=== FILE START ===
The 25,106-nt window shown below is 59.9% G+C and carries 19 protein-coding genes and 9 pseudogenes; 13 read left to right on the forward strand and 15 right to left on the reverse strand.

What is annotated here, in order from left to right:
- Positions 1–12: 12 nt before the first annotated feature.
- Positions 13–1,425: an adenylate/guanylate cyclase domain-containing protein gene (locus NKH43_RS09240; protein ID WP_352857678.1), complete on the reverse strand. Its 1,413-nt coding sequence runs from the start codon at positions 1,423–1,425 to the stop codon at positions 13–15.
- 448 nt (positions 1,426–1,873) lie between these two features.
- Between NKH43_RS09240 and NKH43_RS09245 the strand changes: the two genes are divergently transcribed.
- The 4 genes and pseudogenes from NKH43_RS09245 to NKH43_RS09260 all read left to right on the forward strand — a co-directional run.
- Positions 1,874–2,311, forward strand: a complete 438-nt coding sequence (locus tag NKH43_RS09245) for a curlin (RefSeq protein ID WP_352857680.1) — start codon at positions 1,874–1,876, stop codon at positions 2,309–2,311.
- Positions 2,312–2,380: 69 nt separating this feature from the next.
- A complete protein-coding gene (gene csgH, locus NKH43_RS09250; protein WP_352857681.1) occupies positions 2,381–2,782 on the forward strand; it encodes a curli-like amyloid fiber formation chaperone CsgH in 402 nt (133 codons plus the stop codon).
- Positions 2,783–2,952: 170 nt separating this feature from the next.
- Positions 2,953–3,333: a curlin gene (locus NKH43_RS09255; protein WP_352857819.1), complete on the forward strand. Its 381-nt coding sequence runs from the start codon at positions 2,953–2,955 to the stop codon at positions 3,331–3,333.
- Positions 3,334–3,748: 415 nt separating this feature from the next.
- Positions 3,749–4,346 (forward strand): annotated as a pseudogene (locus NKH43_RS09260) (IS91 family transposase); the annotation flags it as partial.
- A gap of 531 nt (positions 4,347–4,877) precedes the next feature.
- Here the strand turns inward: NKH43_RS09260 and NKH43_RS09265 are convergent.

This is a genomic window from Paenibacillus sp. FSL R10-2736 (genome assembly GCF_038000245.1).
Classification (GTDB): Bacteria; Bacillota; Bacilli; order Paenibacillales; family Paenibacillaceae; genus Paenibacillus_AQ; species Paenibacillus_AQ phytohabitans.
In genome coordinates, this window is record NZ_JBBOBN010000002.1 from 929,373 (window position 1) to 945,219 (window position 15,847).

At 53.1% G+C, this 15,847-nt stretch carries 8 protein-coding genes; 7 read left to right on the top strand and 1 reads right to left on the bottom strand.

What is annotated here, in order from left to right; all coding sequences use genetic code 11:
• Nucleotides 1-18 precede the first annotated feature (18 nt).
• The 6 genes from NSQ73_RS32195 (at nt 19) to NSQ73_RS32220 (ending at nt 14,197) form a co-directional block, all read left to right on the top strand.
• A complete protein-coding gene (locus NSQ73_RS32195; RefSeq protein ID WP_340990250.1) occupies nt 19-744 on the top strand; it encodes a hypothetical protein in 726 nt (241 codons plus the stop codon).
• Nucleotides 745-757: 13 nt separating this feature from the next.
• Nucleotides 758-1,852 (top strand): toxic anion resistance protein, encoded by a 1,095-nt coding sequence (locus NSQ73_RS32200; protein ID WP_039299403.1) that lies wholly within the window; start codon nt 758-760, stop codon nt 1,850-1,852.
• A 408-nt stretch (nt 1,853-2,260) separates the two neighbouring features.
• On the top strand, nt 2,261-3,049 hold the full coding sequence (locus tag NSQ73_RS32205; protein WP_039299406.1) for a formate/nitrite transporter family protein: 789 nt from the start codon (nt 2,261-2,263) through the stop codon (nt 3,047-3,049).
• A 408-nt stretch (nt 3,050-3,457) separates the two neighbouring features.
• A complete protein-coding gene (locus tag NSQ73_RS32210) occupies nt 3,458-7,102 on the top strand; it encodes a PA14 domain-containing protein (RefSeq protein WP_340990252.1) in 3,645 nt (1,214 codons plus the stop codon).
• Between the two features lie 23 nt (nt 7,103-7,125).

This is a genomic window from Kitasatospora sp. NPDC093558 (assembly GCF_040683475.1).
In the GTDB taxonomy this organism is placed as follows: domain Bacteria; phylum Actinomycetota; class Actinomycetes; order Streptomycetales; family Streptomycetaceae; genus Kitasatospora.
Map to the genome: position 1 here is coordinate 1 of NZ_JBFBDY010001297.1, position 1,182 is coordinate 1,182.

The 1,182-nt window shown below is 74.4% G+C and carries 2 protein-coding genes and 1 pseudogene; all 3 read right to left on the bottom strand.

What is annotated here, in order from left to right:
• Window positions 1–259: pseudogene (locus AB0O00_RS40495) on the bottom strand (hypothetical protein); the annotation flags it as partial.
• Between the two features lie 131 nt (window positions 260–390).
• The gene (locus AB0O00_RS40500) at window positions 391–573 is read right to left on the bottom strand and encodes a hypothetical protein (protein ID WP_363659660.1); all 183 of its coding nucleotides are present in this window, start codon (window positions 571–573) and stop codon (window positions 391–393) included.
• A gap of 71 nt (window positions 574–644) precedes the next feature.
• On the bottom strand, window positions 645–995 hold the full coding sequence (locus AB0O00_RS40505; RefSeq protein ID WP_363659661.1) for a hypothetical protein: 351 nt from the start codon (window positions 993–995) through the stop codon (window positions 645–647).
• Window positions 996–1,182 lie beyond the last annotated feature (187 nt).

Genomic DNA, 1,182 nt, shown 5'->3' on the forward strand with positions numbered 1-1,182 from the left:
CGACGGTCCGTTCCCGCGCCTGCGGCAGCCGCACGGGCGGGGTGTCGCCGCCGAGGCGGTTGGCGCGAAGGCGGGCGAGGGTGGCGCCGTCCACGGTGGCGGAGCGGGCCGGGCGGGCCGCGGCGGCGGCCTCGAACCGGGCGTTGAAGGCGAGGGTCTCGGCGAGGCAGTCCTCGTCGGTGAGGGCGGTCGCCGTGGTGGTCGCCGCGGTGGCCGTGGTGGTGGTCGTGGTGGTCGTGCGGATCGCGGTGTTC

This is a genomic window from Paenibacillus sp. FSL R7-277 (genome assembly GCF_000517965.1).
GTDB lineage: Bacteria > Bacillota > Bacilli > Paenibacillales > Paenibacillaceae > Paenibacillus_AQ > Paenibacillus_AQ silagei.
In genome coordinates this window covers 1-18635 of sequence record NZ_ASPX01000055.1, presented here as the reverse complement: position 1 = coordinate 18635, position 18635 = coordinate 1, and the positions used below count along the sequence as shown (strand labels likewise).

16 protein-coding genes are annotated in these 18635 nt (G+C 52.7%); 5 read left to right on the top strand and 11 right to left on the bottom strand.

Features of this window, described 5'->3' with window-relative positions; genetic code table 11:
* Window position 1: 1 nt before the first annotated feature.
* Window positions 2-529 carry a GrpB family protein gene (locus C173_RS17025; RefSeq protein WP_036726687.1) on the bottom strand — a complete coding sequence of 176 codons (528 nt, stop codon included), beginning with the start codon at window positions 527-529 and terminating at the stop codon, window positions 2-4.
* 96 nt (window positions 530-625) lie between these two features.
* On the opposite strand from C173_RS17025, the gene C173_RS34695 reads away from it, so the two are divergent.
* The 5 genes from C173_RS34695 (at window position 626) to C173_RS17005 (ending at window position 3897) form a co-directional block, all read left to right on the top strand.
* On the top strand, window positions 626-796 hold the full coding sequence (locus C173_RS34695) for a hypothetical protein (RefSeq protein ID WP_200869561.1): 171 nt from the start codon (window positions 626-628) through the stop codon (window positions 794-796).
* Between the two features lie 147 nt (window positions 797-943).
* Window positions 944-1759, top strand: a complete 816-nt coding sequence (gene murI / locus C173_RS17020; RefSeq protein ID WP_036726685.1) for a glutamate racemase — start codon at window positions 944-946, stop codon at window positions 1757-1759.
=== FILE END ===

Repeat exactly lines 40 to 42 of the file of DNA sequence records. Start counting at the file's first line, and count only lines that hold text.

• A gap of 71 nt (window positions 574–644) precedes the next feature.
• On the bottom strand, window positions 645–995 hold the full coding sequence (locus AB0O00_RS40505; RefSeq protein ID WP_363659661.1) for a hypothetical protein: 351 nt from the start codon (window positions 993–995) through the stop codon (window positions 645–647).
• Window positions 996–1,182 lie beyond the last annotated feature (187 nt).